Triumphant Bach!

Gil Shaham Fan Review

By Joel Borgen

This is an album I have been awaiting for a couple of decades and it was well worth the wait! I first heard Mr. Shaham play unaccompanied Bach (a couple of movements from the first Partita, if I recall correctly) on a PBS-sponsored documentary during the early days of his career and the performance was intriguing and left me wanting more. These works are probably my favorite pieces in any genre and, as most reading this probably know, are the summit of the violin literature, along with the Beethoven concerto.

Mr. Shaham has an unimpeachable technique and a unique and special sound with a platinum sheen. His interpretative warmth, generosity and ability to engage audiences have helped ensure his popularity and stature in the classical music world. While he has previously demonstrated an affinity for and mastery of the romantic and early 20th century literature, in many ways his skills are ideally suited to playing unaccompanied Bach.

I heard him play several of these works in concert about 4 years ago and, while the performance was excellent in many ways, it all seemed a little underwhelming interpretatively. However, the years of study and work that he has invested since then have paid off handsomely.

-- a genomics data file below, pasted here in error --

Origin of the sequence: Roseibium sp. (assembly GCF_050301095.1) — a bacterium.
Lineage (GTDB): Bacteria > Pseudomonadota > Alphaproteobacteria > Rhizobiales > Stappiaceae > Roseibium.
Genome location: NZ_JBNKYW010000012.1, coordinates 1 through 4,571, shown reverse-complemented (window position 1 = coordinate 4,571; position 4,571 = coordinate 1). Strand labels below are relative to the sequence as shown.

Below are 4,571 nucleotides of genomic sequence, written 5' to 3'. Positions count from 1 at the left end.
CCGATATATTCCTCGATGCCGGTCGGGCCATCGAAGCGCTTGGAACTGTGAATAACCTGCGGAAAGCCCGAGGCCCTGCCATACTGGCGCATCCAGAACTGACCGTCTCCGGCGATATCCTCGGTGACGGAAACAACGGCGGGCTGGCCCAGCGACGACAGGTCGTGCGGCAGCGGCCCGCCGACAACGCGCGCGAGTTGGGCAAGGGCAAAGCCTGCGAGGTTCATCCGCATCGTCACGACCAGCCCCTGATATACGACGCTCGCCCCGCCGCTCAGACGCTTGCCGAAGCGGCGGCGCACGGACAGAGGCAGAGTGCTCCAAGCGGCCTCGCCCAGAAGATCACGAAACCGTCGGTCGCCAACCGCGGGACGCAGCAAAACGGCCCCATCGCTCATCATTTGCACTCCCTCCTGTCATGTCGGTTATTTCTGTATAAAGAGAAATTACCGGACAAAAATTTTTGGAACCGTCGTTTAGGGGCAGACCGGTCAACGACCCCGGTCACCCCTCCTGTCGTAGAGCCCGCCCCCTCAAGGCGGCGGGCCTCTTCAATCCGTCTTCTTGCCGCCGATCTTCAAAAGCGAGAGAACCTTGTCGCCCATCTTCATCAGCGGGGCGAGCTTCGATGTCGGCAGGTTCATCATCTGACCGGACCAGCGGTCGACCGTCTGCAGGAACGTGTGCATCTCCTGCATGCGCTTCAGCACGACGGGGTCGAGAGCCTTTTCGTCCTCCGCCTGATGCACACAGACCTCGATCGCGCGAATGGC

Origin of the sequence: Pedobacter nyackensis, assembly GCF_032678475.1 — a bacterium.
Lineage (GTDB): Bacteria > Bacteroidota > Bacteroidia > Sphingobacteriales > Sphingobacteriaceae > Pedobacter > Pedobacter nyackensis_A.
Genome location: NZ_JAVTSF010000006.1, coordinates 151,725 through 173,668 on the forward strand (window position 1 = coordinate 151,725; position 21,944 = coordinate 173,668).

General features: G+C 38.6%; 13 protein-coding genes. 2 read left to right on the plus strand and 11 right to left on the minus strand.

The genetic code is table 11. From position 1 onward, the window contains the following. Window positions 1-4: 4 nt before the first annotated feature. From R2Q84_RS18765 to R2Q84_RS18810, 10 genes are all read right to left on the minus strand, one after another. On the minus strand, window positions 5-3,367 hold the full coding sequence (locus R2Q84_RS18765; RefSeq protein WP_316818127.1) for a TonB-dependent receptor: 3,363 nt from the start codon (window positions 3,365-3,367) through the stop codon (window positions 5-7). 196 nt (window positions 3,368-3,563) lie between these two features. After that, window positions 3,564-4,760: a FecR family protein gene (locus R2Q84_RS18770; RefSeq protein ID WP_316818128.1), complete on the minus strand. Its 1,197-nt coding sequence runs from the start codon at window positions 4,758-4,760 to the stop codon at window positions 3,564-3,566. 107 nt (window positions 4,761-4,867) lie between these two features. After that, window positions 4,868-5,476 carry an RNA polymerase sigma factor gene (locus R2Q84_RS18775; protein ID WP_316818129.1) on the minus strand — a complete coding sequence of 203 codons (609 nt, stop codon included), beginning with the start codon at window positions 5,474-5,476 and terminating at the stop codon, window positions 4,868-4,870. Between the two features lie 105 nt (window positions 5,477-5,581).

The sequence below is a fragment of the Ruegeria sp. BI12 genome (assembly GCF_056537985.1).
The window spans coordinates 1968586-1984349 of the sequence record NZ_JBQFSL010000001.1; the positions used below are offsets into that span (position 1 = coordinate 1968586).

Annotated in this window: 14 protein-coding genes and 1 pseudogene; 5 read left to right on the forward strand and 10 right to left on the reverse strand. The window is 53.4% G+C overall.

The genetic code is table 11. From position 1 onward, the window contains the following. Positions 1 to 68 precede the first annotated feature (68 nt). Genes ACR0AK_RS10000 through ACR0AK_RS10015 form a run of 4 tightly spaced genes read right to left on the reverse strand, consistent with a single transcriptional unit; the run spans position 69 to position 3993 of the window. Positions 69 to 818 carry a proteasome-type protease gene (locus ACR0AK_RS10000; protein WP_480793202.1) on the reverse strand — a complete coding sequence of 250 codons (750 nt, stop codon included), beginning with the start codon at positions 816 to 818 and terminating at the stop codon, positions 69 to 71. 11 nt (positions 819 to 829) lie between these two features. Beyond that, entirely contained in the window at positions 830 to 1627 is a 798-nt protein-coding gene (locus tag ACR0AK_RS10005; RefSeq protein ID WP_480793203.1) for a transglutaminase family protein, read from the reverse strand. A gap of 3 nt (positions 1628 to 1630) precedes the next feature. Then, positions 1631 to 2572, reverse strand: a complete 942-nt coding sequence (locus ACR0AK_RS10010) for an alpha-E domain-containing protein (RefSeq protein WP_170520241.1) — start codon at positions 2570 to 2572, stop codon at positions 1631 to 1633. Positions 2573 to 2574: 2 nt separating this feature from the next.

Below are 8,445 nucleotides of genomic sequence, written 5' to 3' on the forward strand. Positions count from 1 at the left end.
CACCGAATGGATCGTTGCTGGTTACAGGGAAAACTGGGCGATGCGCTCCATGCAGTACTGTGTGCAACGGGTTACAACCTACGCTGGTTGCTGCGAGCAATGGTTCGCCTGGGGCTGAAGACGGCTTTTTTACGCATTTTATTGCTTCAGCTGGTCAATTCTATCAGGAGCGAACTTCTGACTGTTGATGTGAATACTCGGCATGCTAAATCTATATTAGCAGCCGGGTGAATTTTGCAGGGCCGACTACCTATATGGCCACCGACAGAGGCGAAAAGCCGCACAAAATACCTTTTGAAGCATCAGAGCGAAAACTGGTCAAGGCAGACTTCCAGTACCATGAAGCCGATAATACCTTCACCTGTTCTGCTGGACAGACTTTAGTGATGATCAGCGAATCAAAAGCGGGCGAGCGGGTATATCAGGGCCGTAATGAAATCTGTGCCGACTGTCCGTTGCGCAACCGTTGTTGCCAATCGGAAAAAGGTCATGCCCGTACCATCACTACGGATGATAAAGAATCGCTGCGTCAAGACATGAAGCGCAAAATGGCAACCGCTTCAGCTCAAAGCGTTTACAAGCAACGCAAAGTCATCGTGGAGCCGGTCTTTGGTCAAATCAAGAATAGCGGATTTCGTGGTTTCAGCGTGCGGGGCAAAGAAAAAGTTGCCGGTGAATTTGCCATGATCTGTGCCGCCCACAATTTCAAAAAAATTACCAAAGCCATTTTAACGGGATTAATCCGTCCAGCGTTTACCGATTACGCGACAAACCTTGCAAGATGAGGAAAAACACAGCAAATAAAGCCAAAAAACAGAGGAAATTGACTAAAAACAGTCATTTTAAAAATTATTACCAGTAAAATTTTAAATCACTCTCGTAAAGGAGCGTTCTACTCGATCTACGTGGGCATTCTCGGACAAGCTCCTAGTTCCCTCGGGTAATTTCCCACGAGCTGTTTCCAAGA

As these works go, I am familiar with the performances and recordings of a number of celebrated violinists: Szeryng, Millstein, Heifetz, Kremer, Perlman, Enescu and Hahn, among others. This new recording from Mr. Shaham is truly upper echelon and compares well with the historical greats. I need more than a few weeks to fully digest them, but they may supplant Szeryng as my all time favorite.

Shaham has taken the approach of splitting the difference between a modern and historically informed performance (HIP); he uses a baroque bow and bridge, but his magnificent, otherwise unmodified, Strad. The results work very well. The attacks are softer than a modern bow and the tempi are brisk (overall faster than Heifetz, I believe) -- the dance-like movements really do feel danceable. His technique is more than up to the task. The separation and articulation of the different voices are excellent. He uses minimal vibrato and it is used very well when employed. Some may find the tempi too fast (as it will be to some tastes in the Chaconne), but when it works (as in the fugue of the third sonata), it works triumphantly!

This is one of Mr. Shaham’s finest recording accomplishments, up there with the Barber/Korngold concerto album and the Prokofiev concerto album. It was clearly a labor of love. Congratulations to him for making a major addition to the recorded legacy of these works. Highly recommended.